Allred left the putt one turn short. He and Janzen left the green talking strategy and pin placements ' as they did after most holes. Familiar with pin placements, the players hit putts to those areas even though there was no hole cut on this day.

At the sixth, Petrovic pointed to two large trees that used to block the green from the right side of the fairway. They are now over a cliff at the edge of the ocean, which is why he and Allred were able to shoot at the green.

The seventh is a par — measuring only 106 yards. When the wind kicks up, it seems further than Carmel.

Can you believe that (Jack) Nicklaus once hit a 2-iron here? said Christy. You could throw it to the green.

He shared another memory of Nicklaus from 1987. The reason the Golden Bear never lost many balls is that his fairways were lined by rows and rows of spectators.

He had the snakes, said Christy, but every time he hit it into the crowd, it came back out.

The eighth hole is a spectacular par 4 that requires an approach over a rocky cove. Petrovic told how a couple, believing they were driving down the fairway in fog and rain and with their umbrella in front of the cart, drove off the edge to their demise.

Janzen said Brad Faxon had a story about seeing a couple below. They thought they were hidden. Janzen said he thought they were nude, but Faxon would have to verify.

When it got back to golf, Allred hit his 5-iron 198 yards to the back right of the green and parred.

At the picturesque ninth along the ocean, Christy admitted it's hard to concentrate in this paradise.

Allred did just fine, however, chipping in from above the hole with a difficult stance on a downslope.

He's using new wedges for the first time that enhance spin on the ball, helping shots like this.

More importantly, he stuck it to his opponents.

Petrovic tried to goad the old guys into a hammer bet. Mediate just looked at Allred and scolded, I told you to stop smiling!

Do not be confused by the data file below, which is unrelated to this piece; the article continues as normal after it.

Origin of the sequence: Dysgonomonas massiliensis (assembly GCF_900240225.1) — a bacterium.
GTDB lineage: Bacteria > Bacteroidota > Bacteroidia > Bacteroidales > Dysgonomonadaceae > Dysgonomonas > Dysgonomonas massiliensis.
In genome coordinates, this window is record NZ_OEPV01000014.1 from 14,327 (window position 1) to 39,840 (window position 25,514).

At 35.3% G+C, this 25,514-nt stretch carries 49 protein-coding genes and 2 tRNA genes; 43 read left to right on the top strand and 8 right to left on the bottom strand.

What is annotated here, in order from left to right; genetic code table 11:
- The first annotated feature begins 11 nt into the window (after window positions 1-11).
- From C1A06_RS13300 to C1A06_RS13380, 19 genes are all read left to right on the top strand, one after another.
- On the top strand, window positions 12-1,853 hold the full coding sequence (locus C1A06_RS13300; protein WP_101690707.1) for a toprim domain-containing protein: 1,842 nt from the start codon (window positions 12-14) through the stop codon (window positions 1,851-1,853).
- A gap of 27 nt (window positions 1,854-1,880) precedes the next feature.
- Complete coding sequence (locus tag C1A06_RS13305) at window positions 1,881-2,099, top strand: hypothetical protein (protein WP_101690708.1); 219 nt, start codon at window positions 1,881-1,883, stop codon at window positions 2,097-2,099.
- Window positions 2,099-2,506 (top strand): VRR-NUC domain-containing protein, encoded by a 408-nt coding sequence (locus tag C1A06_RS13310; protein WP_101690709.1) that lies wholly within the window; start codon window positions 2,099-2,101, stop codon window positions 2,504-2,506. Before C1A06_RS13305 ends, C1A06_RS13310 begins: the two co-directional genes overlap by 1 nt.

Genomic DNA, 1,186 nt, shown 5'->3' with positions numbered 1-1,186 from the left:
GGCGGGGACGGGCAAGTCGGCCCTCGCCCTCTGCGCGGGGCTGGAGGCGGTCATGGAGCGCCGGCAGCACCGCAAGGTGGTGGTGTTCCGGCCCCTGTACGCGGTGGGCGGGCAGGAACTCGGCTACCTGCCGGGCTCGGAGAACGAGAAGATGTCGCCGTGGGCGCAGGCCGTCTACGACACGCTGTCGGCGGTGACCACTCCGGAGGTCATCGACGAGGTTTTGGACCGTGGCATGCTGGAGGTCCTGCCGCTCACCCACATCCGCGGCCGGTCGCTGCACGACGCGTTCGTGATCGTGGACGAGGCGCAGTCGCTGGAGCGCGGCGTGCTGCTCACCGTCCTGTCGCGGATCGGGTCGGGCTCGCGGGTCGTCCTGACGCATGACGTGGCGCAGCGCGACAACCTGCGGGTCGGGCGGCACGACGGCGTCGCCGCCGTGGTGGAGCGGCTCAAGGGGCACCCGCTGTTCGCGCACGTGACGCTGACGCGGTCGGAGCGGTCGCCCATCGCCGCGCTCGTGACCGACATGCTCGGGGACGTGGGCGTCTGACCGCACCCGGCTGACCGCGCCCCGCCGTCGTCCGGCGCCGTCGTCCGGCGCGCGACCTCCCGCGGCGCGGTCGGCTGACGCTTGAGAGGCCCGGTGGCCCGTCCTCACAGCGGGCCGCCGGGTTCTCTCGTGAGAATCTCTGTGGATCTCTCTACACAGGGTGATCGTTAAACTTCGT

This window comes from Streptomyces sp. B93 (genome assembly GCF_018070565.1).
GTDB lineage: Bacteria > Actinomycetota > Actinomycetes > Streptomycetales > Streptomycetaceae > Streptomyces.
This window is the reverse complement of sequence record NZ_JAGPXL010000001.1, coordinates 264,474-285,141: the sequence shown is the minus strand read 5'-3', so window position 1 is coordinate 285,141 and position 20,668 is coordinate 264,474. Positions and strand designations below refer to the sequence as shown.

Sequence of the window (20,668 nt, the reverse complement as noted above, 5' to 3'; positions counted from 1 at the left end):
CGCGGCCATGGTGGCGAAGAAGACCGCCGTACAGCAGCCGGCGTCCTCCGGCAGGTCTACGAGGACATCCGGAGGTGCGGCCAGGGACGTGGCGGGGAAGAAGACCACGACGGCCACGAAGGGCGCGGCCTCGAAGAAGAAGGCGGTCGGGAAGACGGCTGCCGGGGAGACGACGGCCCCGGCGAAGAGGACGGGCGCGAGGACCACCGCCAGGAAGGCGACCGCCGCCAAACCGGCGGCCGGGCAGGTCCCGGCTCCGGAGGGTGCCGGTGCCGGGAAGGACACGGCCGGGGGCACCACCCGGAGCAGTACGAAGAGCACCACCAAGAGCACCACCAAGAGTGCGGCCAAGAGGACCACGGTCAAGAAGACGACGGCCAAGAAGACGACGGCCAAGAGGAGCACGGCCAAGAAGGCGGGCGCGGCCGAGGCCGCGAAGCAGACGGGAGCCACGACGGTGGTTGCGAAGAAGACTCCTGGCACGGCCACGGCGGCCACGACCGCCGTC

Off to the side, Allred said quietly, I have to pull some of those out every now and again. We're playing for more money than I have in my wallet.

At 10, Petrovic topped Janzen's birdie with one of his own.

At 11, fans yelled at others to not walk across the fairway while the players were trying to hit.

It's OK, said Mediate. It'll only sting for a second.

A spectator asked Mediate how the bet was going, knowing the oldies didn't accept the last hammer.

We're fine, he said. We sucked them into our web.

Actually the young guys were in control by a couple of holes.

At 11, Janzen and Allred were the two longest and in the middle of the fairway.

Christy leaned over and said, Let's see if he does the Hogan Walk-Through: No matter if it's your ball or not, you go to the furthest one.

He was disappointed when Janzen didn't go to the ball 25 yards in front.

On the next hole, the 202-yard par-3 12th, Allred apparently called his shot or used a club that none of the others were thinking about because Mediate could be heard to say, If you're that good, you're in the wrong group. None of us are that good.

Allred then hit it 15 feet past the cup, middle of the green. Petrovic called hammer on the spot, before any others had even teed off.

At the green, Allred lined up the putt and Mediate pleaded, Hey, kid, take it easy. That putter stings.

Allred rolled in the slight-right breaker.

We need to call him 'Buzzsaw' instead of 'Hammer,' said Janzen.

Apparently jacked up, Allred ripped his drive at 13 and elicited oohs from his group.

More fans started to follow the group, although, none sought Allred's autograph.

With 35 of them watching on the 14th tee, Janzen grunted as he belted a drive. He then headed to the porta-potty, missing Allred mimic him with a forceful grunt at impact that brought laughter from the gallery.

Allred got Janzen by 25 yards, perfectly placing his shot at the elbow of the par 5.

At 15, Mediate began stepping through his drives, a bit of swagger that was misplaced. His team was losing.

At the green, Allred's high-side putt wasn't turning into the hole very fast, which seemed to delight Janzen. Stay up! Stay up! he yelled, bringing mock astonishment from the veterans in his group who thought the rookie didn't deserve such treatment.

At 16, Allred belted a perfect 2 Rescue Wood and wound up with par.

At 17, Allred remembered a fine shot he hit in the 1999 U.S. Amateur, then followed with a nifty sand shot from the back bunker to save a par 3.

At 18, a grand finishing par 5 that wraps around with the Pacific Ocean on the left, Allred ' after having pictures taken by his father, Gene, on the tee box ' hit a long drive past two fairway trees that had been moved up from previous years. He pushed his 232-yard 2-iron just past a tree guarding the green, then chipped and two-putted for par.

He had some birdies, had some bogeys and clearly had a good time.

He also had a five-hole win and a fatter wallet, something golfers at all levels can appreciate.

Reach sports editor Tim Trower at 776-4479, or e-mail